Households • N atomistic households • Endowed with nominal assets from poorest, to richest Households • N atomistic households • Endowed with nominal assets from poorest, to richest • Assets can be held as cash or bonds – Fixed fee to enter bond market – After paying fee, can hold domestic or foreign bonds – Interest parity holds in expectations • Economies of scale in entering bond market – Only “rich” enter securities market

Anti-inflation Lobby • Domestic currency bond purchasers contribute to anti-inflation lobby • Each contributes Anti-inflation Lobby • Domestic currency bond purchasers contribute to anti-inflation lobby • Each contributes times exposure • endogenous • Chosen to optimize expected wealth of domesticcurrency bondholders • Interest rate parity condition satisfies • Perfect foresight

Government • Government expenditures equal to G • Issues bonds and services debt at Government • Government expenditures equal to G • Issues bonds and services debt at end of period • Finances debt service through taxes and seigniorage • Taxes T/N levied equally across households • Seigniorage satisfies • Government values wealth of median voter and transfers from lobby • where measures relative weight on transfers

Benchmark Case: No domestic bond market • Government issues foreign currency securities • Solution Benchmark Case: No domestic bond market • Government issues foreign currency securities • Solution for domestic inflation satisfies – Increased implies lower tax burden – Increased implies higher inflation tax – Increased implies higher seigniorage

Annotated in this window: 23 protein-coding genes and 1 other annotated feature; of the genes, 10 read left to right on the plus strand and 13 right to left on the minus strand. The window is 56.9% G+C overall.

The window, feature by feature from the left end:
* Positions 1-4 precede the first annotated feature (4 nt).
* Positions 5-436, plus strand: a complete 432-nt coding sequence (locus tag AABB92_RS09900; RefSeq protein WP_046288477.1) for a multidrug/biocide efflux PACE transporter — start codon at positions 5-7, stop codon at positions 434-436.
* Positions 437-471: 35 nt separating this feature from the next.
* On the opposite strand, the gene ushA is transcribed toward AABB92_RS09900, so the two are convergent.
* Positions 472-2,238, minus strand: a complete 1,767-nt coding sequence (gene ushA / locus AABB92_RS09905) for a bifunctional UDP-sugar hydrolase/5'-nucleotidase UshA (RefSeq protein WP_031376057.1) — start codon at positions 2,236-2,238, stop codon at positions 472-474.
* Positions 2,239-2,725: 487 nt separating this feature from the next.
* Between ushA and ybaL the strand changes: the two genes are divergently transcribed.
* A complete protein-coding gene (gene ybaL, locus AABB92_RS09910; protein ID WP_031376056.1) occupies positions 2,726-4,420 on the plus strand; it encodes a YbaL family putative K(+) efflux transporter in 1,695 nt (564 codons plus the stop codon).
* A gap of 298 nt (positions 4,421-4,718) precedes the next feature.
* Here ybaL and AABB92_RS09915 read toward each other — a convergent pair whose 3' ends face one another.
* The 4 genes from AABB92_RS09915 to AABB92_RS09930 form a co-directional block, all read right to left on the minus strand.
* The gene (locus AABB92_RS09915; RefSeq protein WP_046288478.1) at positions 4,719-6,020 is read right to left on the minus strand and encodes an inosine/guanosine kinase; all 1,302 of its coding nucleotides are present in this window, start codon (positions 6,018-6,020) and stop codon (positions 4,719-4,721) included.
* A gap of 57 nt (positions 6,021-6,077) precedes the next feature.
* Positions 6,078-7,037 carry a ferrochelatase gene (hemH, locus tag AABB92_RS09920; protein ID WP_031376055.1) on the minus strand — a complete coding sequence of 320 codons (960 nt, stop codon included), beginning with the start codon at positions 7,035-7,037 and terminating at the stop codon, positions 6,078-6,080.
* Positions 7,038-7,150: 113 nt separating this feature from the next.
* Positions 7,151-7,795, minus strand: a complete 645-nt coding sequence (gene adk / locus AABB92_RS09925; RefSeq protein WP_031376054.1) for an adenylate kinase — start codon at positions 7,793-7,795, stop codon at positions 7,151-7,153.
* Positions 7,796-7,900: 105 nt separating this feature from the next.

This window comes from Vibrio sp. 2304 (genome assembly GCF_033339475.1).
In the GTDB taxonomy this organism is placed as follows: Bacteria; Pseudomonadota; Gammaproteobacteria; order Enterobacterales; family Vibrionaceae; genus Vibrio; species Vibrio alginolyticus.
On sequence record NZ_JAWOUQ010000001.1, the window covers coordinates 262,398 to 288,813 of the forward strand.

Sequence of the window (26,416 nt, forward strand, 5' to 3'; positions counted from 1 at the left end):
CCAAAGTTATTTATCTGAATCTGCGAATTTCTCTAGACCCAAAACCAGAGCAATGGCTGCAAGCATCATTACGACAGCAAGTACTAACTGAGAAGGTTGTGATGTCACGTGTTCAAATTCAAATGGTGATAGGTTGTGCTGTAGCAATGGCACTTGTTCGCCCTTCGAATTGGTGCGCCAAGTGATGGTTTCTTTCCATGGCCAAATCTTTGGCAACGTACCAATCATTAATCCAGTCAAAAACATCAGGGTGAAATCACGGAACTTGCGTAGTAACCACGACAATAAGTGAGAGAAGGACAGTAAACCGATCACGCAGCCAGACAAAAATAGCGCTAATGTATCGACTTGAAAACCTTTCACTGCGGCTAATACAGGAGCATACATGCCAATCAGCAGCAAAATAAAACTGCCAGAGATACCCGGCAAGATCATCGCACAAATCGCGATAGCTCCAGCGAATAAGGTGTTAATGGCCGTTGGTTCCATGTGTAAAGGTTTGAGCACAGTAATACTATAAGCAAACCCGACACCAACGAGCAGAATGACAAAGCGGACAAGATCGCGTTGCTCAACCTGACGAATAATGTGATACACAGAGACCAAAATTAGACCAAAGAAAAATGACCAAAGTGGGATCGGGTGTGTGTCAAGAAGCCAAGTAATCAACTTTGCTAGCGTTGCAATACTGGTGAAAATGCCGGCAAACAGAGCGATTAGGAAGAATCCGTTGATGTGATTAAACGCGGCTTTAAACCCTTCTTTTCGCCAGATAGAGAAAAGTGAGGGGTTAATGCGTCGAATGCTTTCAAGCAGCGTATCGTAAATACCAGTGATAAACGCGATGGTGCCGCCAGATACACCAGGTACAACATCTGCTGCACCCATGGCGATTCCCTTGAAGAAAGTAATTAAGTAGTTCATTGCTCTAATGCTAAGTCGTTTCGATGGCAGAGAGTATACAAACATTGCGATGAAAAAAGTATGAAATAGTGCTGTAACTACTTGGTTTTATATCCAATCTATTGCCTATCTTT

Domestic bond market with lobbying • Follow Acemoglu, et al (2008) in assuming antiinflation Domestic bond market with lobbying • Follow Acemoglu, et al (2008) in assuming antiinflation lobby offers credible contract pair • Lobby makes take-it-or-leave it offer • Constraint is to leave government as well off as it would be with no agreement • Solve for this off-equilibrium outcome,

Equilibrium Solution • Lobby solves problem • Inflation solution • satisfies Equilibrium Solution • Lobby solves problem • Inflation solution • satisfies

Proposition 1 • PROPOSITION 1: Realized inflation is lower with a domestic currency bond Proposition 1 • PROPOSITION 1: Realized inflation is lower with a domestic currency bond market relative to a foreign currency bond market if and only if

Impact on distribution of pre-tax wealth Impact on distribution of pre-tax wealth

Proposition 2 • PROPOSITION 2: When the introduction of a domestic currency bond market Proposition 2 • PROPOSITION 2: When the introduction of a domestic currency bond market reduces inflation, it leaves the distribution of end-of-period pre-tax wealth more equal if is sufficiently close to. In particular, a sufficient, but not necessary condition for wealth to equalize is.